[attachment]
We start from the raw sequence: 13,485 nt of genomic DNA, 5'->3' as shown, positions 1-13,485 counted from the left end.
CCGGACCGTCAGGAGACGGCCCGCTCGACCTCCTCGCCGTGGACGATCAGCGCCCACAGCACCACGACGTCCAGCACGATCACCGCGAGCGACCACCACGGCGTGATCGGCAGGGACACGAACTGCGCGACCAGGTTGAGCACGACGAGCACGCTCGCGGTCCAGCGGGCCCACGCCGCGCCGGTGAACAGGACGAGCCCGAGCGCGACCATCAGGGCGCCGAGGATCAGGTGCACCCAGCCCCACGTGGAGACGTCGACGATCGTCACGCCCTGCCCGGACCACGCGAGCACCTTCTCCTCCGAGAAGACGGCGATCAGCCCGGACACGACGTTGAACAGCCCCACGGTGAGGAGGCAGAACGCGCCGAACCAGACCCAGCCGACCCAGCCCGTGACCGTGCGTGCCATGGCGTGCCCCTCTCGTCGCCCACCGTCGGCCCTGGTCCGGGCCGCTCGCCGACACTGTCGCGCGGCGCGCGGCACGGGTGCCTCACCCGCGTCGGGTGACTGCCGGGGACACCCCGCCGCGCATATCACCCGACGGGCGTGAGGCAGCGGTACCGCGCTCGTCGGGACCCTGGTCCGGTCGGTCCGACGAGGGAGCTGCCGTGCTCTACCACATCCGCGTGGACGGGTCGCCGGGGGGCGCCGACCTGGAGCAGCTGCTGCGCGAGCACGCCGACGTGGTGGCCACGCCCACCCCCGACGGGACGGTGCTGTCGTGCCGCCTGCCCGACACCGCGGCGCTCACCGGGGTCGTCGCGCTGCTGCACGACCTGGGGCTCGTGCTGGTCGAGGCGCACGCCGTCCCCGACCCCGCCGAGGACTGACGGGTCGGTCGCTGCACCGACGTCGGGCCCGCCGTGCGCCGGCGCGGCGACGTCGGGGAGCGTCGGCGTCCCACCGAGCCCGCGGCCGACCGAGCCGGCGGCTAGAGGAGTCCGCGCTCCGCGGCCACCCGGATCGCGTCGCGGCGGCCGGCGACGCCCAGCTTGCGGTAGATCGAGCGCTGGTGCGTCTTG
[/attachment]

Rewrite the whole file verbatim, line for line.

We start from the raw sequence: 13,485 nt of genomic DNA, 5'->3' as shown, positions 1-13,485 counted from the left end.
CCGGACCGTCAGGAGACGGCCCGCTCGACCTCCTCGCCGTGGACGATCAGCGCCCACAGCACCACGACGTCCAGCACGATCACCGCGAGCGACCACCACGGCGTGATCGGCAGGGACACGAACTGCGCGACCAGGTTGAGCACGACGAGCACGCTCGCGGTCCAGCGGGCCCACGCCGCGCCGGTGAACAGGACGAGCCCGAGCGCGACCATCAGGGCGCCGAGGATCAGGTGCACCCAGCCCCACGTGGAGACGTCGACGATCGTCACGCCCTGCCCGGACCACGCGAGCACCTTCTCCTCCGAGAAGACGGCGATCAGCCCGGACACGACGTTGAACAGCCCCACGGTGAGGAGGCAGAACGCGCCGAACCAGACCCAGCCGACCCAGCCCGTGACCGTGCGTGCCATGGCGTGCCCCTCTCGTCGCCCACCGTCGGCCCTGGTCCGGGCCGCTCGCCGACACTGTCGCGCGGCGCGCGGCACGGGTGCCTCACCCGCGTCGGGTGACTGCCGGGGACACCCCGCCGCGCATATCACCCGACGGGCGTGAGGCAGCGGTACCGCGCTCGTCGGGACCCTGGTCCGGTCGGTCCGACGAGGGAGCTGCCGTGCTCTACCACATCCGCGTGGACGGGTCGCCGGGGGGCGCCGACCTGGAGCAGCTGCTGCGCGAGCACGCCGACGTGGTGGCCACGCCCACCCCCGACGGGACGGTGCTGTCGTGCCGCCTGCCCGACACCGCGGCGCTCACCGGGGTCGTCGCGCTGCTGCACGACCTGGGGCTCGTGCTGGTCGAGGCGCACGCCGTCCCCGACCCCGCCGAGGACTGACGGGTCGGTCGCTGCACCGACGTCGGGCCCGCCGTGCGCCGGCGCGGCGACGTCGGGGAGCGTCGGCGTCCCACCGAGCCCGCGGCCGACCGAGCCGGCGGCTAGAGGAGTCCGCGCTCCGCGGCCACCCGGATCGCGTCGCGGCGGCCGGCGACGCCCAGCTTGCGGTAGATCGAGCGCTGGTGCGTCTTG